If you’re thinking about retirement in southern Maine, call a Noyes Hall & Allen Insurance agent in South Portland at 207-799-5541. Or, get several insurance quotes online from our website. We can help you check your current insurance, and let you know if it’s the best value. We can also give you cost-effective advice to customize your insurance to your exciting new life. If you’re moving to Maine in retirement, and looking for a new insurance agent, we’re happy to help. We offer a choice of several of Maine’s top insurers and can do the comparing for you. We can even introduce you to some wonderful local realtors and financial planners.

Either way, you’ll know that your insurance is solid and the cost is reasonable as you head into retirement. At Noyes Hall & Allen, we’re independent and committed to you.

The Most Important Insurance for Maine Cyclists

If you know me, you know that I like to bike year-round. Not every day, but most. I’m not alone. Two of our current staff of 10 regularly bikes to work.

bike commuter insurance guysWe’re lucky to live and work in the Portland area. Maine is ranked #17 most bike-friendly state by the League of American Cyclists. The Portland Maine Bicycle Commuting Facebook group has more than 650 members (including me).

As a bike commuting insurance agent, it’s about time I wrote to explain how common insurance policies can protect cyclists, and suggest the best insurance coverage for Maine cyclists. The good news: many cyclists already have the basic coverage; they may just need to adjust their policies to get the best protection.

Car Insurance for Bicycles?

Most cyclists are also drivers, so they have car insurance. They’re probably unaware that their auto policy protects them when they’re cycling.  One part, Uninsured Motorist Coverage, is especially critical when you’re riding your bike:

Uninsured Motorist coverage protects you against injury

  • caused by an accident that’s someone else’s fault
  • if that person had no insurance or insufficient insurance

UM coverage can pay:

  • hospital and medical care
  • prescriptions and therapy
  • lost wages
  • pain & suffering

How Uninsured Motorist Coverage Works

UM covers the difference between the limit you purchased and what the responsible party bought. An example: someone with Maine state minimum limits ($50,000 per person) hits you. Your medical bills, lost wages and pain & suffering total $100,000. Your UM policy will pay $50,000 if you purchased at least $100,000 of coverage.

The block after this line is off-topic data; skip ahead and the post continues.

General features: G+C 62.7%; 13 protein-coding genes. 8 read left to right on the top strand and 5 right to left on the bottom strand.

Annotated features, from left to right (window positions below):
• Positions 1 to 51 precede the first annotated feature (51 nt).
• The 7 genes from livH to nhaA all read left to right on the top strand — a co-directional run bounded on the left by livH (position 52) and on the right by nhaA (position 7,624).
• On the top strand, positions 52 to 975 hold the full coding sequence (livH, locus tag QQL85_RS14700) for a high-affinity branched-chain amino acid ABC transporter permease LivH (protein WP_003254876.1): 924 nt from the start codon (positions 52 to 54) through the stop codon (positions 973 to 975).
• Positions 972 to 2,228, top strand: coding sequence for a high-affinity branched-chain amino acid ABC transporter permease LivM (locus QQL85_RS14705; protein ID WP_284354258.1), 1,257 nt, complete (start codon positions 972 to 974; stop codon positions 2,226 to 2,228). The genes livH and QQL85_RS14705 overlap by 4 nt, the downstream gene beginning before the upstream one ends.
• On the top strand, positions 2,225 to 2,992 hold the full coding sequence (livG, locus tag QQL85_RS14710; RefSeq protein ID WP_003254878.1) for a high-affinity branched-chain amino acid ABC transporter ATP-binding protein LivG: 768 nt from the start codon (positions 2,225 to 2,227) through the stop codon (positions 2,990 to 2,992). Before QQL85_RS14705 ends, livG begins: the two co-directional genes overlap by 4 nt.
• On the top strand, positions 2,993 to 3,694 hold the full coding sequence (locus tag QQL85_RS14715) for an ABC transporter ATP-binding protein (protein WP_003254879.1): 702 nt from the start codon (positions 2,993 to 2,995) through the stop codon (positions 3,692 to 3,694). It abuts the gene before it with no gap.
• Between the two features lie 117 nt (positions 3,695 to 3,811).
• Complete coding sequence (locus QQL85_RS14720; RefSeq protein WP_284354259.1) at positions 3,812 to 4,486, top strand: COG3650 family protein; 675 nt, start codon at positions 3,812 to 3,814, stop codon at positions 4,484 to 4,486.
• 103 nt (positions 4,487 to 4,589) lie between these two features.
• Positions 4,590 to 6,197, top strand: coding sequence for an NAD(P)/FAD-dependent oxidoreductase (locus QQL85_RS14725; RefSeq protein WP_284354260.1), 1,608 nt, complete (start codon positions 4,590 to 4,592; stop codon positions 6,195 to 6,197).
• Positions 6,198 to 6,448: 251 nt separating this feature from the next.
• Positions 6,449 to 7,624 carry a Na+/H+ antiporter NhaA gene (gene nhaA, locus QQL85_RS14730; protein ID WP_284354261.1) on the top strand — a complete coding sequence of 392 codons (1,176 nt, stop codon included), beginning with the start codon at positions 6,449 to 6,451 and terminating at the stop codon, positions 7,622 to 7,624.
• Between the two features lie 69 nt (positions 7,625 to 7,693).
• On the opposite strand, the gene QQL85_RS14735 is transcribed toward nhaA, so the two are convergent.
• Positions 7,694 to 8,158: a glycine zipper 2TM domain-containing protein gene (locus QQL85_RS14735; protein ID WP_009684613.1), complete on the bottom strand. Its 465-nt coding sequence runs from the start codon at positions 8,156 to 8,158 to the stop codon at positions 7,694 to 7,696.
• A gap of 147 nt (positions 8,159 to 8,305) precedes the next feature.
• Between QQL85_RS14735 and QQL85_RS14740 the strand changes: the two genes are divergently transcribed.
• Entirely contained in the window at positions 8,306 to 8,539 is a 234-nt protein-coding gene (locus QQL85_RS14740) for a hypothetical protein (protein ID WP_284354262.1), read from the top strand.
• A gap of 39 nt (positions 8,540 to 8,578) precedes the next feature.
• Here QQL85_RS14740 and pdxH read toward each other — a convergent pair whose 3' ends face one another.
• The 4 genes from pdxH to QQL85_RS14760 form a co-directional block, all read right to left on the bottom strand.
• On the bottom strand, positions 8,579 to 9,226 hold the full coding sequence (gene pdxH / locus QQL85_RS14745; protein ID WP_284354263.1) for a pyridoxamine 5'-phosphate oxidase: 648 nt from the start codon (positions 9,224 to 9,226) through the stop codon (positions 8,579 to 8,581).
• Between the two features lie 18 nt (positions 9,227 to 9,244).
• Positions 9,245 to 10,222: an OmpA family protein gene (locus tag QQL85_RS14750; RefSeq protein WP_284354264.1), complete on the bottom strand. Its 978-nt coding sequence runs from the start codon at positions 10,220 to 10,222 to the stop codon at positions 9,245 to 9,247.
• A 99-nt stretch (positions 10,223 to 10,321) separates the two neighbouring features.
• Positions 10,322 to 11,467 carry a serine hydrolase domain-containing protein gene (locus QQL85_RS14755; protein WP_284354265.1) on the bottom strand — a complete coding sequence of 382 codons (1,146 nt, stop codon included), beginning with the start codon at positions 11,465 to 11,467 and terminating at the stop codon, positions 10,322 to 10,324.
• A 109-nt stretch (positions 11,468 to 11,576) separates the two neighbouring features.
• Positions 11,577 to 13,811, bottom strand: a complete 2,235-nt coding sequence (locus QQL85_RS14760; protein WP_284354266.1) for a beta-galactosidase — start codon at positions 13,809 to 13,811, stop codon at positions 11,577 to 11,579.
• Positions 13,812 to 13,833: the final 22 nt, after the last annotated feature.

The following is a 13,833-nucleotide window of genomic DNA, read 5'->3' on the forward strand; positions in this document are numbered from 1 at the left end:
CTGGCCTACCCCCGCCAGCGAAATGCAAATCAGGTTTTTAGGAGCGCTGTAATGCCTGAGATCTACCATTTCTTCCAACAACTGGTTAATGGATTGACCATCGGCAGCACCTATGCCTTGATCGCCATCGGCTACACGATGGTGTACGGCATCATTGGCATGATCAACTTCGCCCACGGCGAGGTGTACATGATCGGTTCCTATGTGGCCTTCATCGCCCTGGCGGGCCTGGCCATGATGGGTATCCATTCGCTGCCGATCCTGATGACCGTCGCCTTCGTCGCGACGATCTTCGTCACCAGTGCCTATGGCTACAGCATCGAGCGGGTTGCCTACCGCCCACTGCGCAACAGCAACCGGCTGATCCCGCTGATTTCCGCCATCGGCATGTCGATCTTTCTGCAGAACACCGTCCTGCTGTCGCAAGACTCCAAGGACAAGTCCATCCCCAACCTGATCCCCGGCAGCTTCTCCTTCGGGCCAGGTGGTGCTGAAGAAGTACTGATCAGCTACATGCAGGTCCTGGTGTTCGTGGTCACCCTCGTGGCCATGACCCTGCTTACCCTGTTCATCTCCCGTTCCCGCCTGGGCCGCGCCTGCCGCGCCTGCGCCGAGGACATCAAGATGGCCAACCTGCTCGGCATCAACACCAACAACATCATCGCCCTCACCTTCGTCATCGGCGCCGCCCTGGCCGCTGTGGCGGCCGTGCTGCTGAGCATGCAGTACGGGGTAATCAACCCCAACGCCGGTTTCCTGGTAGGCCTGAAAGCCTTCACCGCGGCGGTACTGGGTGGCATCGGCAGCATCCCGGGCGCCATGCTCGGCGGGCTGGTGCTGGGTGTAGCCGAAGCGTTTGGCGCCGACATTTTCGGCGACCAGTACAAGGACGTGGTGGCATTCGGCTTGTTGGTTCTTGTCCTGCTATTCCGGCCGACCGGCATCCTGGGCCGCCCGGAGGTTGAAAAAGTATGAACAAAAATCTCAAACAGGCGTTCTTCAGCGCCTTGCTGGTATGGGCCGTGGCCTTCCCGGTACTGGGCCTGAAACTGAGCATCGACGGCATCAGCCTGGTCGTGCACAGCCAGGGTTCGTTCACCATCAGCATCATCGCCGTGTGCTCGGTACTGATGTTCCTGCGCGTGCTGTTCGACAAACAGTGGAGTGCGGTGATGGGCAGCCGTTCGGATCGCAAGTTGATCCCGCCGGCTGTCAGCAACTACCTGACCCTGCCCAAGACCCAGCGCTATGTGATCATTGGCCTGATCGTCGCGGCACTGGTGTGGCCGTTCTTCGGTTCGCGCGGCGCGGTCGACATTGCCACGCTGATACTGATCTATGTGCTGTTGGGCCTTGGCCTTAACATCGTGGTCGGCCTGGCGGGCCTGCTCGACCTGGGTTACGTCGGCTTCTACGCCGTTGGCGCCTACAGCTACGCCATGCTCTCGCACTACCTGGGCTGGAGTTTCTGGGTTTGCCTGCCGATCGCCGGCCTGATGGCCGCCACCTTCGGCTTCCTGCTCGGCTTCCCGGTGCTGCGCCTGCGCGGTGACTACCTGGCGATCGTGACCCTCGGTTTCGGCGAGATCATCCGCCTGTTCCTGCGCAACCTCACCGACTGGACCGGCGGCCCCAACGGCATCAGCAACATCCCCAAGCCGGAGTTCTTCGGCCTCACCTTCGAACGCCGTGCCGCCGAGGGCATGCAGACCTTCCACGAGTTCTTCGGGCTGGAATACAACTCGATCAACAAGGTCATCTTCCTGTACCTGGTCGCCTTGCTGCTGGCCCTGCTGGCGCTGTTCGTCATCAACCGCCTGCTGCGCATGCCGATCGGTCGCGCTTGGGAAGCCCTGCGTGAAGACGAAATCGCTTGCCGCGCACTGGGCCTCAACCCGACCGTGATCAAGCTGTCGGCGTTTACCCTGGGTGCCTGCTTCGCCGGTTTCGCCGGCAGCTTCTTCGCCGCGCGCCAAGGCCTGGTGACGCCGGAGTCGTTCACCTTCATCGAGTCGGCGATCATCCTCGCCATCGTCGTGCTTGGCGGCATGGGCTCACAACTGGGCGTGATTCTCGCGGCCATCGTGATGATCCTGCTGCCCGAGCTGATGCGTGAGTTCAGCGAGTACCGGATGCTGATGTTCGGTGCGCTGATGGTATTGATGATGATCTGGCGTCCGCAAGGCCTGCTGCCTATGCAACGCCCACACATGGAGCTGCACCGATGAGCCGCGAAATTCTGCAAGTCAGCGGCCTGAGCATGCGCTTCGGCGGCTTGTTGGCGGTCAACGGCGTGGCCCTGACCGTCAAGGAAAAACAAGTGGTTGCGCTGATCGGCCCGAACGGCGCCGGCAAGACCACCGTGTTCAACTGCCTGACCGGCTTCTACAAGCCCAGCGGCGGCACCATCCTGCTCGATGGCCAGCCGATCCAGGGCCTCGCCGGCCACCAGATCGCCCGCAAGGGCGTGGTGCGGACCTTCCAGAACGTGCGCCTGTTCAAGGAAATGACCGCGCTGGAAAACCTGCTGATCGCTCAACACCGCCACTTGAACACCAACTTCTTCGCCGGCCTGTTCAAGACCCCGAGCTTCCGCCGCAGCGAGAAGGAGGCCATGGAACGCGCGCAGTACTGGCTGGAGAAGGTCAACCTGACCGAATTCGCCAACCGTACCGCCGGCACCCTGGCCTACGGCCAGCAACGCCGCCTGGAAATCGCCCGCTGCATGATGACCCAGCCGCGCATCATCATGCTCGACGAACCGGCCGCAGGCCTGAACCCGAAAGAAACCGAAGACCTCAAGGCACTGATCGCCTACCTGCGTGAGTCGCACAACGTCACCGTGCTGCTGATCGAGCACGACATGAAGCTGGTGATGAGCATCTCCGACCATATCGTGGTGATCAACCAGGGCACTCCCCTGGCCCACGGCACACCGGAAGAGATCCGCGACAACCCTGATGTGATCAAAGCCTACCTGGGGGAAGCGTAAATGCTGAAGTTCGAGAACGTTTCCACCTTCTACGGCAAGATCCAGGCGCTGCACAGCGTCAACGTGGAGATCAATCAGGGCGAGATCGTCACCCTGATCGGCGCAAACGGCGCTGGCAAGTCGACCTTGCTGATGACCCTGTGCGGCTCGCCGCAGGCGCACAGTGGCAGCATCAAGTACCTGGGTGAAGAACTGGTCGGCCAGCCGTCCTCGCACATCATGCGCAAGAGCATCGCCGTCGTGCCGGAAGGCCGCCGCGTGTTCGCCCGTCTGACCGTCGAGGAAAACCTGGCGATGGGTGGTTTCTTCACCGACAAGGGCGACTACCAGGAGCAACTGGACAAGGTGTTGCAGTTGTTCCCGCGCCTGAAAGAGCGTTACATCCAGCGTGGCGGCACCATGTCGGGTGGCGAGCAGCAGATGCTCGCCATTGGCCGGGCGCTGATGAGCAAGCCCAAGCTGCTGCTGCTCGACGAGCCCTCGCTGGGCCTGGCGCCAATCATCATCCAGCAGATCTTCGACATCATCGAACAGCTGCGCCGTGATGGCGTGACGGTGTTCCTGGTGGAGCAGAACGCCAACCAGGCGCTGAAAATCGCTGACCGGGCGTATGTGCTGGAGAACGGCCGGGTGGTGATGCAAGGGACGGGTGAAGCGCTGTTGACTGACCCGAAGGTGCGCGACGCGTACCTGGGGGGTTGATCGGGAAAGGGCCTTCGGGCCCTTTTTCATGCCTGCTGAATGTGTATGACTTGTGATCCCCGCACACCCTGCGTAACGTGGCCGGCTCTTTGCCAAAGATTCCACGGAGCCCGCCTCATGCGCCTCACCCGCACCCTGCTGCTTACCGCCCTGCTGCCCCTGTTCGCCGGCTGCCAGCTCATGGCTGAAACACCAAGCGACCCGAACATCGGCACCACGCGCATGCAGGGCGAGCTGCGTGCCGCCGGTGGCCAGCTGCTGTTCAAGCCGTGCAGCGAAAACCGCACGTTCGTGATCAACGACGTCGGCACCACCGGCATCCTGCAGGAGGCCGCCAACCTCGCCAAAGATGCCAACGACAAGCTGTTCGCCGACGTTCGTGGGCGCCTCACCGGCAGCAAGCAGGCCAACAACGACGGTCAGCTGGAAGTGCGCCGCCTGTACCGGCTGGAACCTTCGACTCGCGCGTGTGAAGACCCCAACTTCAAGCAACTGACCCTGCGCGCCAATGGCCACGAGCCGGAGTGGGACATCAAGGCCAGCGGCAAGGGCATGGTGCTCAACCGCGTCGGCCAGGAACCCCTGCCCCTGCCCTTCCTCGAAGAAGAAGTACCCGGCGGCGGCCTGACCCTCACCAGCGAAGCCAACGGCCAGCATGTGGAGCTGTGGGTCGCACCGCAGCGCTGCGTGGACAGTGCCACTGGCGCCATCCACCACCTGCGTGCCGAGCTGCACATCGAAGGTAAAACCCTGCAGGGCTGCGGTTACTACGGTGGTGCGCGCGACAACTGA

Key Takeaways:

  • Buy as much UM coverage as you can. For most Maine auto policies that’s $500,000.
  • Some umbrella policies allow you to include UM up to an additional $1 million.
  • Even if you don’t own a car, you can buy a “named non-owner” policy, including UM coverage.

Bicycle Coverage on Home, Condo or Renters Insurance

The most common Maine property insurance policies cover:

  • Your bike and accessories against 16 “named perils”, including theft and vehicle damage.
  • Injuries or Property damage you cause to others while cycling
  • Legal defense against lawsuits for injuries or property damage.

They do NOT cover:

  • Collisions or dumping
  • Road damage such as potholes
  • Falling off a vehicle rack, driving into the garage with the bike on the roof rack, etc.

Key Takeaways:

  • Buy “replacement cost” coverage to avoid depreciation.
  • Buy “open perils” (sometimes called HO-5) homeowners coverage. This greatly expands the 16 named perils described above.
  • Your deductible will apply. Keep the value of your bike in mind when you choose deductibles.
  • Some insurance companies allow you to “schedule” your bike, which provides better (“open perils”) coverage, often at no deductible.

Related Post: HO-5 vs. HO-3 Homeowners Policies. What’s the Difference?


How Are Scooters, Mopeds or E-Bikes Insured?

Scooters, mopeds and similar self-propelled vehicles are considered “motor vehicles” by insurance policies. They should be insured on an auto or motorcycle policy. Maine State Law requires proof of auto insurance to register them. The insurance isn’t very expensive.